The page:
Joe: Many who have chosen to live in their “bug out location” have also chosen to return to a simpler lifestyle. I guess you could call them homesteading preppers. They are interested in traditional skills like gardening, canning, and soap making, for example. Others focus on primitive survival skills like making snares and building debris huts. And still others focus on operational security and defending the supplies they’ve stockpile from those who will seek to take it. Laura and I tend to focus on all three, believing that they are all different facets of the same thing – being prepared. What do you think?
JS: That’s one of the biggest reasons I like your blog. You guys don’t just talk about it – you live it. That kind of authenticity counts for a lot these days. Instead of writing primarily “scare” articles you two write about a huge variety of things from “Mice are not nice” – which is one of my favorite articles by Laura. I like your “Survival Myths” series because I’ve run into the same things myself over the years and it makes me want to pull my hair out.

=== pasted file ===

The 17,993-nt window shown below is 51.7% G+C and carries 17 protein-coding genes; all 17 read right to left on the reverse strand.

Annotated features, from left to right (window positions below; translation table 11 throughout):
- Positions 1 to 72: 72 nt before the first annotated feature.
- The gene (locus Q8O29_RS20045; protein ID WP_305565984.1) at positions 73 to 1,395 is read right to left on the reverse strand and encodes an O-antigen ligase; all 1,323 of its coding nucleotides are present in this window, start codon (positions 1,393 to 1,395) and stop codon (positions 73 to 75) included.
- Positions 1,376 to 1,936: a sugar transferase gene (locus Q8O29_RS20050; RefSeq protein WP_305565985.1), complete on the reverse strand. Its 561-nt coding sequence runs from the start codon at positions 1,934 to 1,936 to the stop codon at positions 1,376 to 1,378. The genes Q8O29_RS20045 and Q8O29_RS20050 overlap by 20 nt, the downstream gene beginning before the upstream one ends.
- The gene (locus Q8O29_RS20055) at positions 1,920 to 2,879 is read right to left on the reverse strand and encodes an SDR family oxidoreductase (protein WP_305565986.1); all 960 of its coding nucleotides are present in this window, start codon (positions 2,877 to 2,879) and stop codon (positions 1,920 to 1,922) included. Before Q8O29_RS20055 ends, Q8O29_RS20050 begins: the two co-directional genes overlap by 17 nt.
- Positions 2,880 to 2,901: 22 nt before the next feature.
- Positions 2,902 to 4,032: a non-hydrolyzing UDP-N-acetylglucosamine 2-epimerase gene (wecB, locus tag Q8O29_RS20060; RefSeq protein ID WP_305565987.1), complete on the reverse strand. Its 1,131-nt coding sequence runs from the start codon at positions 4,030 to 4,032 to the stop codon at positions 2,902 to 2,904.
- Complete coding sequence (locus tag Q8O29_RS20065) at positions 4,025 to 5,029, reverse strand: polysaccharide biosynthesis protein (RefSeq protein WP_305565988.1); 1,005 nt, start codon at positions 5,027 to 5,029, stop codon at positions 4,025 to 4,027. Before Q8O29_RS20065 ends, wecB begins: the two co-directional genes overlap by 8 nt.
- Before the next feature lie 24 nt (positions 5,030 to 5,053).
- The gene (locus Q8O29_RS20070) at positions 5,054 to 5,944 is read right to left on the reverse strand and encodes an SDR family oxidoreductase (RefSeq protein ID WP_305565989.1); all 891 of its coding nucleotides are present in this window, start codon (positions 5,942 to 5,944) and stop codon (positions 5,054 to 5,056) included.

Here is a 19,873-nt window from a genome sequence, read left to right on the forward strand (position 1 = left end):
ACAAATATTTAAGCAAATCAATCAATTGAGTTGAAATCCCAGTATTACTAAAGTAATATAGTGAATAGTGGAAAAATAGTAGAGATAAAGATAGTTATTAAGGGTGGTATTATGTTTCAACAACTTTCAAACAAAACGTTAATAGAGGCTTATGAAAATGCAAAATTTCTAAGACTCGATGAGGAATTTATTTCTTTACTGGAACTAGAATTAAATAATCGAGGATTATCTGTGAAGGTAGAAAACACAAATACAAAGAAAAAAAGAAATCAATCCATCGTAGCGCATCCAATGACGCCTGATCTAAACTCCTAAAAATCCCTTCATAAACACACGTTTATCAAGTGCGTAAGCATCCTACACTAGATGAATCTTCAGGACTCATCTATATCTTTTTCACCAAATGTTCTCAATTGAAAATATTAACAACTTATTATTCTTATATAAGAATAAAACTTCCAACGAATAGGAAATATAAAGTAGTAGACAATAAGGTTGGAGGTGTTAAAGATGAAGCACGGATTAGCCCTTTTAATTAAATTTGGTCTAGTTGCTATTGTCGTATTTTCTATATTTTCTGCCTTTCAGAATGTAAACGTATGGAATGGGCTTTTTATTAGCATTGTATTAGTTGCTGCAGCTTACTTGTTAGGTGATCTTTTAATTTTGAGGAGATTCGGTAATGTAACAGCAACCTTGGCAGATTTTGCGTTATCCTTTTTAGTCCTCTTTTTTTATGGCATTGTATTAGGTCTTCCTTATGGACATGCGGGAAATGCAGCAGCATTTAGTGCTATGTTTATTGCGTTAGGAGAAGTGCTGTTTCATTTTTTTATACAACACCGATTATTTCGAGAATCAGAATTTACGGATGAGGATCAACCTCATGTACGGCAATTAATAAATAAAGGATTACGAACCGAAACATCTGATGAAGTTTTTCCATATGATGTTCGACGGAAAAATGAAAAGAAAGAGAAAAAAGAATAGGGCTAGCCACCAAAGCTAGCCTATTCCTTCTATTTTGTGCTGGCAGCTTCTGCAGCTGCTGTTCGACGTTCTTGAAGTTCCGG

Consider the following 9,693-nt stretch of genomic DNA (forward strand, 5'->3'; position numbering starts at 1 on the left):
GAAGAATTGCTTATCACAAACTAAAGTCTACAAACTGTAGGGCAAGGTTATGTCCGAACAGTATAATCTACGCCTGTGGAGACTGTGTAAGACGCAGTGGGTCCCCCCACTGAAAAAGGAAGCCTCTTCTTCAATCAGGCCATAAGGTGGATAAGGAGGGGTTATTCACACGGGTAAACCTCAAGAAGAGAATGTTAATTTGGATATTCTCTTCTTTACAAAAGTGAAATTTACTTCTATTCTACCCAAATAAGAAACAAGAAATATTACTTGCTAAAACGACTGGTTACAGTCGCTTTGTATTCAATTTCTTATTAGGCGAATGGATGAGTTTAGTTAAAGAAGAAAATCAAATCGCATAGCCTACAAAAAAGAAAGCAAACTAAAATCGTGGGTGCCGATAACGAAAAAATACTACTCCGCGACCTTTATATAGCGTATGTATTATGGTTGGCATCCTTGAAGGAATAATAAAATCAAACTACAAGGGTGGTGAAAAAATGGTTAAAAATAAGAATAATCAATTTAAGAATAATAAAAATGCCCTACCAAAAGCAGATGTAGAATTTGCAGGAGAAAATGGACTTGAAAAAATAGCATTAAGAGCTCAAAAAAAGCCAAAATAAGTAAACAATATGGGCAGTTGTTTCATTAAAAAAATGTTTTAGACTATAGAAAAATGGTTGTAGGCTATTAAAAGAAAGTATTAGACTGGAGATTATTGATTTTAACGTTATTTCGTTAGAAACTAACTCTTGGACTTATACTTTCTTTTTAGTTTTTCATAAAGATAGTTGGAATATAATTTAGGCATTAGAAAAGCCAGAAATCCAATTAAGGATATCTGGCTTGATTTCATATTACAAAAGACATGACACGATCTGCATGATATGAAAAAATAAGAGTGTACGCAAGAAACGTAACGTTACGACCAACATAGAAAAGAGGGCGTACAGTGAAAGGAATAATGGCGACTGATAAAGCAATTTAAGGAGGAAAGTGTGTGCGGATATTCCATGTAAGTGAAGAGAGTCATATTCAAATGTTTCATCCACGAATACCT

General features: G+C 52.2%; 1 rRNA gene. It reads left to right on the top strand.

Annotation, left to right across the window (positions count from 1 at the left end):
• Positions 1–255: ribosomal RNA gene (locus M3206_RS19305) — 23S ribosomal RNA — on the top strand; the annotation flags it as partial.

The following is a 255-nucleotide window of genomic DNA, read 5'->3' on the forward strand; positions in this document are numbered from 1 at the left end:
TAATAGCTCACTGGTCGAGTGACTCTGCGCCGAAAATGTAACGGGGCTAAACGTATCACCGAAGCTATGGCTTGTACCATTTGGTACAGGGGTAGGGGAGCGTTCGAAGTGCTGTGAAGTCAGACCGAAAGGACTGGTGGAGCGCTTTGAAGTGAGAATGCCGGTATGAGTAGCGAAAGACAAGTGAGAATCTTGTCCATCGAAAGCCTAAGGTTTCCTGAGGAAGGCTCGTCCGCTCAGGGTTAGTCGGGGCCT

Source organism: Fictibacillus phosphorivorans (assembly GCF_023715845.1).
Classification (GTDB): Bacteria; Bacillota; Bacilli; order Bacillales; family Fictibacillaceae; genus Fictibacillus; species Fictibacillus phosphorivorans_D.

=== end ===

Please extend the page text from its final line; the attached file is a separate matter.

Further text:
Joe: Thanks, Jarhead. It’s definitely a lifestyle choice that we’ve made for ourselves and enjoy. For the new prepper, the one who has just recognized that he is woefully underprepared for even the most modest of trials and is right in the midst of the “Holy Cow!” moment you mentioned a minute ago, what advice would you offer?
JS: A. Don’t panic. B. Do your research before going out and buying a land cruiser and 40 acres of pristine land in the mountains of Oregon. And C. Lay out a plan on how you’re going to prep based on budget, your location, family members, whether you’re bugging out or in, etc